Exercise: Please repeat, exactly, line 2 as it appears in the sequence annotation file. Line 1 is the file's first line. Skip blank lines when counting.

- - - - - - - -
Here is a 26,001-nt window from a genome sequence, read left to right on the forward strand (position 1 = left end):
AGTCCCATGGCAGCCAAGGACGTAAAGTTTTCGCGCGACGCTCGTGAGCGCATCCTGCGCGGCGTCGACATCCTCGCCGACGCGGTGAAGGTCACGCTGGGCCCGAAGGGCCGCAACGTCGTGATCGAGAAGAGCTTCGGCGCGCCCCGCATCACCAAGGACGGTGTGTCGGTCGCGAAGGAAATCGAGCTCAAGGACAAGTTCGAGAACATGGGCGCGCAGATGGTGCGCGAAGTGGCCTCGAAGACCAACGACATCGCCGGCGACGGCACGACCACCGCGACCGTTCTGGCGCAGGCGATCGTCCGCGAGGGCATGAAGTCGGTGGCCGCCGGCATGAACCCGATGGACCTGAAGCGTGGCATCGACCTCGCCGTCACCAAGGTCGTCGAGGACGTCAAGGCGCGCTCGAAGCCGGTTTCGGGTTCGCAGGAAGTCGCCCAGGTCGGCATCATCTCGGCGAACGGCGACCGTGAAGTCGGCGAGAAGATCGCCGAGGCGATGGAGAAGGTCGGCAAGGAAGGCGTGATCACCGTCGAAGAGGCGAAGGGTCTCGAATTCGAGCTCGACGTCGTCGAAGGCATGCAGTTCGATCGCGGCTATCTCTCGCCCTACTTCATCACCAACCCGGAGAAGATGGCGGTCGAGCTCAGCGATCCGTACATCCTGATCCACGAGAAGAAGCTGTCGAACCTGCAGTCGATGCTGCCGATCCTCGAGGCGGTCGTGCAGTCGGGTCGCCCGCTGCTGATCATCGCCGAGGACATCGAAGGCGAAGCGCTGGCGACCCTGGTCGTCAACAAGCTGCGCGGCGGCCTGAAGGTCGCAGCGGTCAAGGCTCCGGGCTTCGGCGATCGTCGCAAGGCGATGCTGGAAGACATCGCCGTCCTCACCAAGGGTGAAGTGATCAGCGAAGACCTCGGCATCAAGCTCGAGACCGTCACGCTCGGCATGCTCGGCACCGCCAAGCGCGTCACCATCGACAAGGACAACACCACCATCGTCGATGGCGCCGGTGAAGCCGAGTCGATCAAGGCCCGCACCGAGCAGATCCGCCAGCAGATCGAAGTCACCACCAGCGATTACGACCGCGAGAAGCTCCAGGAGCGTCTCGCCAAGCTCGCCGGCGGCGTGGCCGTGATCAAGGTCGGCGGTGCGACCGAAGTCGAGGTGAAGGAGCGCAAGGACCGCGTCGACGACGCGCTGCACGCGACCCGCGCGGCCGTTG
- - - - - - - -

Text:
AGTCCCATGGCAGCCAAGGACGTAAAGTTTTCGCGCGACGCTCGTGAGCGCATCCTGCGCGGCGTCGACATCCTCGCCGACGCGGTGAAGGTCACGCTGGGCCCGAAGGGCCGCAACGTCGTGATCGAGAAGAGCTTCGGCGCGCCCCGCATCACCAAGGACGGTGTGTCGGTCGCGAAGGAAATCGAGCTCAAGGACAAGTTCGAGAACATGGGCGCGCAGATGGTGCGCGAAGTGGCCTCGAAGACCAACGACATCGCCGGCGACGGCACGACCACCGCGACCGTTCTGGCGCAGGCGATCGTCCGCGAGGGCATGAAGTCGGTGGCCGCCGGCATGAACCCGATGGACCTGAAGCGTGGCATCGACCTCGCCGTCACCAAGGTCGTCGAGGACGTCAAGGCGCGCTCGAAGCCGGTTTCGGGTTCGCAGGAAGTCGCCCAGGTCGGCATCATCTCGGCGAACGGCGACCGTGAAGTCGGCGAGAAGATCGCCGAGGCGATGGAGAAGGTCGGCAAGGAAGGCGTGATCACCGTCGAAGAGGCGAAGGGTCTCGAATTCGAGCTCGACGTCGTCGAAGGCATGCAGTTCGATCGCGGCTATCTCTCGCCCTACTTCATCACCAACCCGGAGAAGATGGCGGTCGAGCTCAGCGATCCGTACATCCTGATCCACGAGAAGAAGCTGTCGAACCTGCAGTCGATGCTGCCGATCCTCGAGGCGGTCGTGCAGTCGGGTCGCCCGCTGCTGATCATCGCCGAGGACATCGAAGGCGAAGCGCTGGCGACCCTGGTCGTCAACAAGCTGCGCGGCGGCCTGAAGGTCGCAGCGGTCAAGGCTCCGGGCTTCGGCGATCGTCGCAAGGCGATGCTGGAAGACATCGCCGTCCTCACCAAGGGTGAAGTGATCAGCGAAGACCTCGGCATCAAGCTCGAGACCGTCACGCTCGGCATGCTCGGCACCGCCAAGCGCGTCACCATCGACAAGGACAACACCACCATCGTCGATGGCGCCGGTGAAGCCGAGTCGATCAAGGCCCGCACCGAGCAGATCCGCCAGCAGATCGAAGTCACCACCAGCGATTACGACCGCGAGAAGCTCCAGGAGCGTCTCGCCAAGCTCGCCGGCGGCGTGGCCGTGATCAAGGTCGGCGGTGCGACCGAAGTCGAGGTGAAGGAGCGCAAGGACCGCGTCGACGACGCGCTGCACGCGACCCGCGCGGCCGTTG